your psoas which brings your knee up to your chest).
This combination causes the lower back to adopt a more
lordotic posture. A hyperlordosis or "sway back"
can increase the strain and compression on the posterior
joints or facets, of the spine. These small joints can
become restricted or hypomobile as a result of this.
This in turn can lead to what is referred to as mechanical
type back pain. Mechanical type back pain accounts for
upwards of 90% or more of back pain cases. Most people
think of "slipped discs" (they dont
actually slip) and "pinched nerves" as the
primary causes of lower back pain. Actually this is
not the case. Mechanical type back pain is often very
successfully treated with a variety of conservative
approaches (such as manipulation and exercise) which
you should discuss with your health care professional.
Exercises can also obviously benefit your cardiovascular
health by strengthening your heart and improving your
As we get older, exercise becomes very important for
the health of our "back bones", specifically
the bone density of our vertebrae.
It is well known that weight bearing exercises such
as walking, running and resistance training, enhances
the density of our bones. In other words it helps to
battle what is often referred to by patients these days
Years ago, "osteo" was only used by individuals
referring to "osteoarthritis". However osteoporosis
has become much more well known, and is a very important
factor with our health, especially with women, as you
grow older. Osteoporosis can create a lot of problems
in menopausal women. Be sure to talk about your health
care professional about this. A bone density study may
be indicated to establish your level of bone density,
and determine if additional approaches are needed such
as:Increased focus or modification of your exercise
program or activities.Pharmacotherapy or medication
prescribed by your family physician (ie. Fosamax, Didrical,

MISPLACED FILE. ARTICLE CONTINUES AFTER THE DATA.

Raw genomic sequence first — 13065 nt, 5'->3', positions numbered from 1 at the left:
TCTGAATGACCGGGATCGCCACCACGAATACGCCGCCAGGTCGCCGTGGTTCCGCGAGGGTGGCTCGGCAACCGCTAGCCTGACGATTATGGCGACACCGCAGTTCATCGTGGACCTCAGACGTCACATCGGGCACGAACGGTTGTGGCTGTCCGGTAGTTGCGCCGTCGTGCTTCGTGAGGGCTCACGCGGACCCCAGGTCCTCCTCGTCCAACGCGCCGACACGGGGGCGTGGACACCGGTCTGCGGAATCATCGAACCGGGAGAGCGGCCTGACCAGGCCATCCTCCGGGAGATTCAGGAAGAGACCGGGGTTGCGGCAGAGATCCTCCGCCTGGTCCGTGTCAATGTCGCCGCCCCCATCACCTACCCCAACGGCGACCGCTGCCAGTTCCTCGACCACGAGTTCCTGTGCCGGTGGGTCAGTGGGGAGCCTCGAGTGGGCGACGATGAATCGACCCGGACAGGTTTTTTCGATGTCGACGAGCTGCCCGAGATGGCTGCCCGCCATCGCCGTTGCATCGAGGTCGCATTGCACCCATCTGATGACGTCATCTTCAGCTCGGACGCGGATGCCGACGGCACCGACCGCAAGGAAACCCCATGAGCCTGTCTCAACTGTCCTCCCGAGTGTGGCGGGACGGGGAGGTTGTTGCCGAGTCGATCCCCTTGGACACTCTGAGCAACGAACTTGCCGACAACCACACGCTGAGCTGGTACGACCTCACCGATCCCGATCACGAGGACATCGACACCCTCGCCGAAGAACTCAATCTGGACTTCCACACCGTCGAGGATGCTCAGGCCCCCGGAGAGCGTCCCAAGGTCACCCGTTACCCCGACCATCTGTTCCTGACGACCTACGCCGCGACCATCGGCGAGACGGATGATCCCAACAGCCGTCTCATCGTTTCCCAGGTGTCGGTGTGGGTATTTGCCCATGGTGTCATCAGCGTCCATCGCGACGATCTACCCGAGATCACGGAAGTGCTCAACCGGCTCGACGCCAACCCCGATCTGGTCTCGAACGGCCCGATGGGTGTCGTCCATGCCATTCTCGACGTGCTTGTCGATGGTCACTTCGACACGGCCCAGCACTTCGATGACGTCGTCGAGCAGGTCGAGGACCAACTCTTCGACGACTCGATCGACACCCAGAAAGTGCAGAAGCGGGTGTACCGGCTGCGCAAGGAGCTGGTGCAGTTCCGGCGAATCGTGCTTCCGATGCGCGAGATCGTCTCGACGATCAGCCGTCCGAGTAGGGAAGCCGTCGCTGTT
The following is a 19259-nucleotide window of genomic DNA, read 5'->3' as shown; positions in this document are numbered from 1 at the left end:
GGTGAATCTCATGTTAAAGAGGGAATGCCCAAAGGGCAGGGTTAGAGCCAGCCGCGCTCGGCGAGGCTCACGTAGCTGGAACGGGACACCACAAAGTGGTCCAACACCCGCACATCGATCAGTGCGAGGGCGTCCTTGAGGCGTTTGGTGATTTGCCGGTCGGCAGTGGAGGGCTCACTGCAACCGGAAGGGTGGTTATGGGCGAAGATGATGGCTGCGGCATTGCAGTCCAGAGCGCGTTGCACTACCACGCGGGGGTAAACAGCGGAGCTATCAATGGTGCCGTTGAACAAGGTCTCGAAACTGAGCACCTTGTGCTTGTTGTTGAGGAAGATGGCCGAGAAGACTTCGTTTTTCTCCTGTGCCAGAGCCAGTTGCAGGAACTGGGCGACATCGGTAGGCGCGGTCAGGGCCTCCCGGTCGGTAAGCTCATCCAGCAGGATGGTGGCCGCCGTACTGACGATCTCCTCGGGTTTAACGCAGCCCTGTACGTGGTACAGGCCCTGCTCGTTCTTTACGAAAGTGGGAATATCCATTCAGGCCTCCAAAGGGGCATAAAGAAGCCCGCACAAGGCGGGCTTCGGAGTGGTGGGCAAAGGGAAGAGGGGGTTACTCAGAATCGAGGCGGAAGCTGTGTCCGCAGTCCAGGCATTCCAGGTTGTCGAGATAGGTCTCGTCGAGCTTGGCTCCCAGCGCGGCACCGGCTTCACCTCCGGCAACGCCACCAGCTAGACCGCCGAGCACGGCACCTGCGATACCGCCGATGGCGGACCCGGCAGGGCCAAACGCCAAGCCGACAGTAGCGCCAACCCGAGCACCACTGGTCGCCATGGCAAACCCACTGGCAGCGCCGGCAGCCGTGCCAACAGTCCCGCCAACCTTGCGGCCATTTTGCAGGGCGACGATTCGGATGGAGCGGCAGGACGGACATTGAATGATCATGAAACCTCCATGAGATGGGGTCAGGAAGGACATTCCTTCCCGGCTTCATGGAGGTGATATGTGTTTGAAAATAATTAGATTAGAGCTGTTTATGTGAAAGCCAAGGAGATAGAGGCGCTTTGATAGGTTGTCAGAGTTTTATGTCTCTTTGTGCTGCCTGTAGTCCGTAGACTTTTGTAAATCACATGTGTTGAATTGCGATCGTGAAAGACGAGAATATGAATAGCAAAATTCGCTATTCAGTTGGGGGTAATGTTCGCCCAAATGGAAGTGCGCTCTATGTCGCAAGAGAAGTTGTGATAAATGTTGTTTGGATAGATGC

Actonel).Calcium supplementation with Vitamin D.
Exercise can be a valuable means of preventing, treating
and managing back pain. Dont ignore because you
cant see it
(the back that is)! Conservative treatment is often
the best approach to back pain surgery is seldom
needed. If you experience back pain, stop the activity,
ice the injured area and consult with your health care
FIRST AID FOR BACK PAIN
Ice is often the best choice it helps to reduce
the irritation and inflammation of the tissues (muscles,
ligaments and joint
capsules) as well as the small spinal joints (facets).
Think of a back injury like an ankle sprain would
you put a heating pad on an ankle sprain? Obviously
not! As a general rule, icing 3-4x/daily, for 15-20
minutes is beneficial. Be sure not to leave the ice
on too long as the body will shunt blood back to the
injured area if it is left on for too long. However
if your back pain is not responding, or getting worse,
be sure to consult with your back care professional.
If you develop leg pain, tingling or numbness, this
could indicate a disc injury.
Be aware of how activity affects your back.
Remember to exercise the muscles that support your back.
Stretch, strengthen and balance your back muscles.
Use ice not heat.
Dont ignore back pain.
Your back is very important to your health. Dont
ignore it if it sends you a message pay attention
and look after it!
Remember a healthy back is part of your overall
health and well being. Take care of it!
Active Woman Canada, January 2003